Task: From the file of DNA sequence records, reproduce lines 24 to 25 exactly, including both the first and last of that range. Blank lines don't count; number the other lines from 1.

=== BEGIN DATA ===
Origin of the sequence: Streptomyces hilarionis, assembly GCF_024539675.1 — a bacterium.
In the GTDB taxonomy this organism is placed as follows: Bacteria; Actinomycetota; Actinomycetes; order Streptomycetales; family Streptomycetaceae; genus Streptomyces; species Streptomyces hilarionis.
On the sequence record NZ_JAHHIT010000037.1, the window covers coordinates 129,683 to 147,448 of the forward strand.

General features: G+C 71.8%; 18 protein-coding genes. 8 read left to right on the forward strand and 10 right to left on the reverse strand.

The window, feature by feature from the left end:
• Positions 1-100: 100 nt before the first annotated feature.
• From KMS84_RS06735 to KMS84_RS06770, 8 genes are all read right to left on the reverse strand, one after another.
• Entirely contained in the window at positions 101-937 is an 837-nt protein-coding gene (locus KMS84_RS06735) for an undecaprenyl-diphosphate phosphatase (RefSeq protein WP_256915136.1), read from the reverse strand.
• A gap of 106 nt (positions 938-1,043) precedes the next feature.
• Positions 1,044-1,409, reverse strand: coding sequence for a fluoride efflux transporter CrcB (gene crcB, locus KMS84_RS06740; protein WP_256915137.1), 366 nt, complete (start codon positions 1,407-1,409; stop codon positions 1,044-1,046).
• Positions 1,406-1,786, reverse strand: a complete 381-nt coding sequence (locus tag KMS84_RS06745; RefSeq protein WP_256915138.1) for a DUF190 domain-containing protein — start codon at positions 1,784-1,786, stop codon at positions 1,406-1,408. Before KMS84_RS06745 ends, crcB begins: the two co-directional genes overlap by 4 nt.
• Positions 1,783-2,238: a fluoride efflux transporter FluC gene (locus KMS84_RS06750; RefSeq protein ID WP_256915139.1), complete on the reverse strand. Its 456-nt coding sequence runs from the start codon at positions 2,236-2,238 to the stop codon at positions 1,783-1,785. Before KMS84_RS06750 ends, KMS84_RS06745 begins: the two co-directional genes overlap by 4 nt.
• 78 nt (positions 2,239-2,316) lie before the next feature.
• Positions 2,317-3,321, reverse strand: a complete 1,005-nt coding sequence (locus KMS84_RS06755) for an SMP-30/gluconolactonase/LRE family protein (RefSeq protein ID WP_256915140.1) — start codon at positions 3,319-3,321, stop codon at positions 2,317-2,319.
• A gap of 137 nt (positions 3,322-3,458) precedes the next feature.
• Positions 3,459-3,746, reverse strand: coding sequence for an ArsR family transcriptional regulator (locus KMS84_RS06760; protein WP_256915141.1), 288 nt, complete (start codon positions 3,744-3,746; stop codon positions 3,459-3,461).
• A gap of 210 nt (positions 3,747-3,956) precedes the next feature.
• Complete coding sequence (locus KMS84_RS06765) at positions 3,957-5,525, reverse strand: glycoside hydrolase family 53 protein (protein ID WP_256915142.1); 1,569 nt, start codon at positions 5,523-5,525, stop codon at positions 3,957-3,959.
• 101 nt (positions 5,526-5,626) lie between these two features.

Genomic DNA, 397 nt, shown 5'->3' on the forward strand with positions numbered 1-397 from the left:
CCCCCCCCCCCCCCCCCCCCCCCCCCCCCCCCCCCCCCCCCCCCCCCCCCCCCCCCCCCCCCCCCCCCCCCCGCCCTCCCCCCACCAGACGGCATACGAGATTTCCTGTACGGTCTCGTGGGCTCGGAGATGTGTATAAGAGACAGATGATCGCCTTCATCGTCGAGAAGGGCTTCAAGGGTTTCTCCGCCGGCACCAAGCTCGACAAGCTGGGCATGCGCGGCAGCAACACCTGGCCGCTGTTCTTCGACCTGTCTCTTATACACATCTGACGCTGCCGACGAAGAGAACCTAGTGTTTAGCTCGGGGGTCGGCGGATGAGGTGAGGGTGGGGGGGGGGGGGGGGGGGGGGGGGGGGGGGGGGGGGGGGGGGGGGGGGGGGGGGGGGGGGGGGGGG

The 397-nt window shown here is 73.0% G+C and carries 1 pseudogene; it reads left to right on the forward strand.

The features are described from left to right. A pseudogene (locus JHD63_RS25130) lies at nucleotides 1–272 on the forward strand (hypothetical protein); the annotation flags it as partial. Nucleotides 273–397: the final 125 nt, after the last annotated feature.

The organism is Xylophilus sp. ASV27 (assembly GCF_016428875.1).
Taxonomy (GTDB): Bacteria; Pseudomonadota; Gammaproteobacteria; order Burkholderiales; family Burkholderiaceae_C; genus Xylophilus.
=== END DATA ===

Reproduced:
The organism is Xylophilus sp. ASV27 (assembly GCF_016428875.1).
Taxonomy (GTDB): Bacteria; Pseudomonadota; Gammaproteobacteria; order Burkholderiales; family Burkholderiaceae_C; genus Xylophilus.